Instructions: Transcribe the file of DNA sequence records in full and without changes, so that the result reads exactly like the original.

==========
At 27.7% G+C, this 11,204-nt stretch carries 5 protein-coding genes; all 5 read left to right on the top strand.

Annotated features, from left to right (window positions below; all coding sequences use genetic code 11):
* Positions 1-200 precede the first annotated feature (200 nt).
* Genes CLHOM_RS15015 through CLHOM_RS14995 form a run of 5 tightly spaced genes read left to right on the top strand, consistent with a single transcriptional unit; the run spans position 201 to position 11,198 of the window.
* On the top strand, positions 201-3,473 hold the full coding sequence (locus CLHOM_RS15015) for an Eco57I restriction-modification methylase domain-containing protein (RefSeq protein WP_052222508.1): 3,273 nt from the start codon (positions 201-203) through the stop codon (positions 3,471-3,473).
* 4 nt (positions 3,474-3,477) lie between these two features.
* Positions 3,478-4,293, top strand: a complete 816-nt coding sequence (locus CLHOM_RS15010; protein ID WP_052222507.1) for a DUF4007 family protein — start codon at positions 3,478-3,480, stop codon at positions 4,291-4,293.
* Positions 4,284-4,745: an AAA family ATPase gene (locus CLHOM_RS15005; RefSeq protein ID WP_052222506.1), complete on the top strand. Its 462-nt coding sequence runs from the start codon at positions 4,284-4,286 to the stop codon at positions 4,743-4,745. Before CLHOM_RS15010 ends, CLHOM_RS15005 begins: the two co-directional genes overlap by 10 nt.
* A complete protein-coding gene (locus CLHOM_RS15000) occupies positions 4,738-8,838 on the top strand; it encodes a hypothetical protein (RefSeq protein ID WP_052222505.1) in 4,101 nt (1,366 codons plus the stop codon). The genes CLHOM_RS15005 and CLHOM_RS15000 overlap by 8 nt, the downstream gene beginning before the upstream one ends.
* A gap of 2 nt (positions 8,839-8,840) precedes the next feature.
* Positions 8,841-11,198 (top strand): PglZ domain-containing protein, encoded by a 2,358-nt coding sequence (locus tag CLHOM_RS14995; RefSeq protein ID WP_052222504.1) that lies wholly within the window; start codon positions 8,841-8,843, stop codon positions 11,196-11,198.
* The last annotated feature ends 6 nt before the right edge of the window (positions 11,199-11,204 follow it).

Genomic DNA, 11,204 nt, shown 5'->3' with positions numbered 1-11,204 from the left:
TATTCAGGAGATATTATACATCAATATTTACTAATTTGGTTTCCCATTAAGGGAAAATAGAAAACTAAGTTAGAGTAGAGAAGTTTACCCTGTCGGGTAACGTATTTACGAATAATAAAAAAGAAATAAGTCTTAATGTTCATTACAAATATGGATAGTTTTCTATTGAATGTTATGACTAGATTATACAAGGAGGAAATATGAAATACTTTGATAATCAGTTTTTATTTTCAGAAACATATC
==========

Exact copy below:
At 27.7% G+C, this 11,204-nt stretch carries 5 protein-coding genes; all 5 read left to right on the top strand.

Annotated features, from left to right (window positions below; all coding sequences use genetic code 11):
* Positions 1-200 precede the first annotated feature (200 nt).
* Genes CLHOM_RS15015 through CLHOM_RS14995 form a run of 5 tightly spaced genes read left to right on the top strand, consistent with a single transcriptional unit; the run spans position 201 to position 11,198 of the window.
* On the top strand, positions 201-3,473 hold the full coding sequence (locus CLHOM_RS15015) for an Eco57I restriction-modification methylase domain-containing protein (RefSeq protein WP_052222508.1): 3,273 nt from the start codon (positions 201-203) through the stop codon (positions 3,471-3,473).
* 4 nt (positions 3,474-3,477) lie between these two features.
* Positions 3,478-4,293, top strand: a complete 816-nt coding sequence (locus CLHOM_RS15010; protein ID WP_052222507.1) for a DUF4007 family protein — start codon at positions 3,478-3,480, stop codon at positions 4,291-4,293.
* Positions 4,284-4,745: an AAA family ATPase gene (locus CLHOM_RS15005; RefSeq protein ID WP_052222506.1), complete on the top strand. Its 462-nt coding sequence runs from the start codon at positions 4,284-4,286 to the stop codon at positions 4,743-4,745. Before CLHOM_RS15010 ends, CLHOM_RS15005 begins: the two co-directional genes overlap by 10 nt.
* A complete protein-coding gene (locus CLHOM_RS15000) occupies positions 4,738-8,838 on the top strand; it encodes a hypothetical protein (RefSeq protein ID WP_052222505.1) in 4,101 nt (1,366 codons plus the stop codon). The genes CLHOM_RS15005 and CLHOM_RS15000 overlap by 8 nt, the downstream gene beginning before the upstream one ends.
* A gap of 2 nt (positions 8,839-8,840) precedes the next feature.
* Positions 8,841-11,198 (top strand): PglZ domain-containing protein, encoded by a 2,358-nt coding sequence (locus tag CLHOM_RS14995; RefSeq protein ID WP_052222504.1) that lies wholly within the window; start codon positions 8,841-8,843, stop codon positions 11,196-11,198.
* The last annotated feature ends 6 nt before the right edge of the window (positions 11,199-11,204 follow it).

Genomic DNA, 11,204 nt, shown 5'->3' with positions numbered 1-11,204 from the left:
TATTCAGGAGATATTATACATCAATATTTACTAATTTGGTTTCCCATTAAGGGAAAATAGAAAACTAAGTTAGAGTAGAGAAGTTTACCCTGTCGGGTAACGTATTTACGAATAATAAAAAAGAAATAAGTCTTAATGTTCATTACAAATATGGATAGTTTTCTATTGAATGTTATGACTAGATTATACAAGGAGGAAATATGAAATACTTTGATAATCAGTTTTTATTTTCAGAAACATATC